Geologists monitoring Mount Redoubt for signs of a possible eruption noticed that a hole in the glacier clinging to the north side of the volcano had doubled in size overnight — and now spans the length of two football fields.
Scientists with the Alaska Volcano Observatory on Friday flew close to Drift Glacier and spotted vigorous steam emitted from a hole on the mountain. By Saturday, they had confirmed the area was a fumarole, an opening in the earth that emits gases and steam, that was increasing in size at an alarming rate.
They also saw water streaming down the glacier, indicating heat from magma is reaching higher elevations of the mountain.
“The glacier is sort of falling apart in the upper part,” research geologist Kristi Wallace said.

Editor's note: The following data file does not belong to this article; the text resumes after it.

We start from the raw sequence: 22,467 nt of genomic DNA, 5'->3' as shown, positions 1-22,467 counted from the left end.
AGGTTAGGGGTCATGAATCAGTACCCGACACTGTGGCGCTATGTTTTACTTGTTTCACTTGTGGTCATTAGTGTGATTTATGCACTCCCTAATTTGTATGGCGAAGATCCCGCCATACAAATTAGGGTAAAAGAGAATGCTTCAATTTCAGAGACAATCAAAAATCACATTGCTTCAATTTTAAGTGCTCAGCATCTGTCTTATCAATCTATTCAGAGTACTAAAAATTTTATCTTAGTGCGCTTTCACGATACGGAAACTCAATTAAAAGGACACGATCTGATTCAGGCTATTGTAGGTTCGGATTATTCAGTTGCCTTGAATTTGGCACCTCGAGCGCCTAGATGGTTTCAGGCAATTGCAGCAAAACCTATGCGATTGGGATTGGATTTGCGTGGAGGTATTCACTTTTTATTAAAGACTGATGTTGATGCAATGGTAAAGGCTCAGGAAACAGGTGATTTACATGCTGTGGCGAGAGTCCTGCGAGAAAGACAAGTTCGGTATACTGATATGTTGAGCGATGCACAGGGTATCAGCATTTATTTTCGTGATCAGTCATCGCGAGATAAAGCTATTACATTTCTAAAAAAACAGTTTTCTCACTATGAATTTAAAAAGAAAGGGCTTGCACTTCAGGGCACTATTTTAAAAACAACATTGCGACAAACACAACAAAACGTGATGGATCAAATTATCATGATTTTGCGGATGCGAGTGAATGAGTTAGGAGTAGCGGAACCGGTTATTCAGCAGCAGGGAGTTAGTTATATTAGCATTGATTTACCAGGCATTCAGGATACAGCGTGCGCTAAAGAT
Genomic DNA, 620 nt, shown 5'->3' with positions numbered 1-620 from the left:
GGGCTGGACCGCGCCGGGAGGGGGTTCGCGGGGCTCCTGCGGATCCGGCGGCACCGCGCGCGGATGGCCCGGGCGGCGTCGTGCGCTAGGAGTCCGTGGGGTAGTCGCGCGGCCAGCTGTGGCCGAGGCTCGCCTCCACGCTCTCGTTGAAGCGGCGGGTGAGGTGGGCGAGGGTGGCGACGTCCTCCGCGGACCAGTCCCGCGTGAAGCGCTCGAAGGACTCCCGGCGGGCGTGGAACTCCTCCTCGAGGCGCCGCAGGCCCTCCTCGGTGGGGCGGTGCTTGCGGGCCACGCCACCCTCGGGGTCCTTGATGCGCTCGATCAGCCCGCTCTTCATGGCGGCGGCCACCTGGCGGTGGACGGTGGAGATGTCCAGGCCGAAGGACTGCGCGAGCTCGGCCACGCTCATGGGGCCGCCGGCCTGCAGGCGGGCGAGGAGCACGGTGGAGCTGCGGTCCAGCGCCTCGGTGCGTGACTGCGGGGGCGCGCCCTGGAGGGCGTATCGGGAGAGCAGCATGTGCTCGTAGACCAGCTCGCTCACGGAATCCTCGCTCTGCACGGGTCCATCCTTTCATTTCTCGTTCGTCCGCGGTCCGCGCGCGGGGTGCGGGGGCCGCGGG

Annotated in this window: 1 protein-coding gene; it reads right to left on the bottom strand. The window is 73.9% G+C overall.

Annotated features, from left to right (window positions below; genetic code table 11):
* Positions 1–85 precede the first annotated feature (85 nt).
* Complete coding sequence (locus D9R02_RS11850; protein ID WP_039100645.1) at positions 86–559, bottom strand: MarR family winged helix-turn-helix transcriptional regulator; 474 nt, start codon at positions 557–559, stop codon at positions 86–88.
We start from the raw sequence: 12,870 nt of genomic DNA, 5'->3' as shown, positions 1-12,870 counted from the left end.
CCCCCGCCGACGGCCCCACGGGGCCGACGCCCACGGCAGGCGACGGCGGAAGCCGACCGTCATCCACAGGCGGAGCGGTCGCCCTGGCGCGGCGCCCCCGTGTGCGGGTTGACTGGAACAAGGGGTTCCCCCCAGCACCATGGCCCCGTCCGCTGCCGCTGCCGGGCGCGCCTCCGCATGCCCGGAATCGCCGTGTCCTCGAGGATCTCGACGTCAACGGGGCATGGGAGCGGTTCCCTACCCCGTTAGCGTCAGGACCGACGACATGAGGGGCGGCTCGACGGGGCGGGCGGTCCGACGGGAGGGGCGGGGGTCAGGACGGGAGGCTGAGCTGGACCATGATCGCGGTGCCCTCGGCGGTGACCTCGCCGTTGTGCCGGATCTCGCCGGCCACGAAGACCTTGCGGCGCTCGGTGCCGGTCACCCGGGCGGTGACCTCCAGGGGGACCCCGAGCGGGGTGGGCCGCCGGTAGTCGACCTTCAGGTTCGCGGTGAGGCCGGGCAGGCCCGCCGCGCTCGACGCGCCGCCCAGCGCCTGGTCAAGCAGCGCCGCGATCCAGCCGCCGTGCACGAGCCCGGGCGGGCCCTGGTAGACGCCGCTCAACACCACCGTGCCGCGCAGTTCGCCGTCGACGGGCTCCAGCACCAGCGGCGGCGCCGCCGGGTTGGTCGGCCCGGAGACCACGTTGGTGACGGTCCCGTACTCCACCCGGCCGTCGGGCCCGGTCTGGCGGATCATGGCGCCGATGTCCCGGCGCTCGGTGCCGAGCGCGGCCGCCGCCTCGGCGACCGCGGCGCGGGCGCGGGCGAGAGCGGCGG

The signs of heat add to concerns that an eruption is near, which could send an ash cloud about 160km northeast toward Anchorage, the state’s largest city, or onto communities on the Kenai Peninsula, which is even closer to the mountain on the west side of Cook Inlet. It would be the first eruption since 1990.
Particulate released during an eruption has jagged edges and can injure skin, eyes and breathing passages. It can also foul engines.
A week ago, the observatory detected a sharp increase in earthquake activity below the volcano and upgraded its alert level to orange, the stage just before full eruption. The warning that an eruption was imminent caused a rush on dust masks and car air filters in Anchorage.
Geologist Jennifer Adleman said the observatory has been recording quakes up to magnitude 2.1 but not at the frequency that preceded the last two eruptions in 1989 and 1990.
“We’re looking for an increase of seismicity to match the precursor activity,” Wallace said. “We haven’t seen that yet.”